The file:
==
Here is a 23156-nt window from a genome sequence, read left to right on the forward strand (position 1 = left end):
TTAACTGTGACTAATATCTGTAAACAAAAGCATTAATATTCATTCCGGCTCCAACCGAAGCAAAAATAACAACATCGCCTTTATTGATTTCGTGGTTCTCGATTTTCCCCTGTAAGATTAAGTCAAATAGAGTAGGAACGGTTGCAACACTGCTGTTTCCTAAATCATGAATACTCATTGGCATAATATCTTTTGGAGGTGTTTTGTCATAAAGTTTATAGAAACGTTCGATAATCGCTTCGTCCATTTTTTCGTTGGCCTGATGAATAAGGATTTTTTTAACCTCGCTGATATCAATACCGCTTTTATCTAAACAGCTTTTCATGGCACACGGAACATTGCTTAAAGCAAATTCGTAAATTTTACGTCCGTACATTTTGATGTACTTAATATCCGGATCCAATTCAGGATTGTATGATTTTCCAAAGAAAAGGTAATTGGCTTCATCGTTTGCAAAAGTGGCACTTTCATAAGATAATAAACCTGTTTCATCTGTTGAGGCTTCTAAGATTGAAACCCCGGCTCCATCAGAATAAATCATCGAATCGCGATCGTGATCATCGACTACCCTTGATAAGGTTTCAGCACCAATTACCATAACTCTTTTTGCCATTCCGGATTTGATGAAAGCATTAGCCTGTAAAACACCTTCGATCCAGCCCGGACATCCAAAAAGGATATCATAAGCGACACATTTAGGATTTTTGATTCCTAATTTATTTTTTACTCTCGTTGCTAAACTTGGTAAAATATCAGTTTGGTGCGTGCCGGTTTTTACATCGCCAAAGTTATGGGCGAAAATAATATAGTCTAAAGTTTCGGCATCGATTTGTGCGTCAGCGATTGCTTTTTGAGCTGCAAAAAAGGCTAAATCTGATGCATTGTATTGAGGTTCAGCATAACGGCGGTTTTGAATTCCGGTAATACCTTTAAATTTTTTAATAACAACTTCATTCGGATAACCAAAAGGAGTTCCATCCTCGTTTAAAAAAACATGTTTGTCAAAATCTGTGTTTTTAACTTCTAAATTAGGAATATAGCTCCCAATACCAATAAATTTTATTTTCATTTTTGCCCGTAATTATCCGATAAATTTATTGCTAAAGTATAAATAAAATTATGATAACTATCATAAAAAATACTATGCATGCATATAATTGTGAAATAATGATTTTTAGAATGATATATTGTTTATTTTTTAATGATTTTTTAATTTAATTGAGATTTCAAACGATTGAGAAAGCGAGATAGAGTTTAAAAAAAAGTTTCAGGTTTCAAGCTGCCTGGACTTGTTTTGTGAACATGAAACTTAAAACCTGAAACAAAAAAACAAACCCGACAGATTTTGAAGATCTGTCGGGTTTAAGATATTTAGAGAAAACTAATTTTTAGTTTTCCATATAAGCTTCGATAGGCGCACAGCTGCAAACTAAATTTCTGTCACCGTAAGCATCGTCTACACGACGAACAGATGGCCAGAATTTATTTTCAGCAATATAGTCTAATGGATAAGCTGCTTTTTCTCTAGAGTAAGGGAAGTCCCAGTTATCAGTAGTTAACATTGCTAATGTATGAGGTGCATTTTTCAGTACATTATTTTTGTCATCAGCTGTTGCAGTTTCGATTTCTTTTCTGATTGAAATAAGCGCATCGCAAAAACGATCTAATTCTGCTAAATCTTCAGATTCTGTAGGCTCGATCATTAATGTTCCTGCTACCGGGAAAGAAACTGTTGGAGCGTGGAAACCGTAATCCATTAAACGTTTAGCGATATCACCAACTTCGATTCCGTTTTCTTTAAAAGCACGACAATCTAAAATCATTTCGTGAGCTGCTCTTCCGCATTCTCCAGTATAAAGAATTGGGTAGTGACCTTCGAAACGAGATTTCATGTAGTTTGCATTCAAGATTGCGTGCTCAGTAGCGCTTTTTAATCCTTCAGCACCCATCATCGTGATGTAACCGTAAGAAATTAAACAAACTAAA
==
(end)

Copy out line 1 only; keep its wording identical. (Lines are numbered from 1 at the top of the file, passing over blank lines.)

Here is a 23156-nt window from a genome sequence, read left to right on the forward strand (position 1 = left end):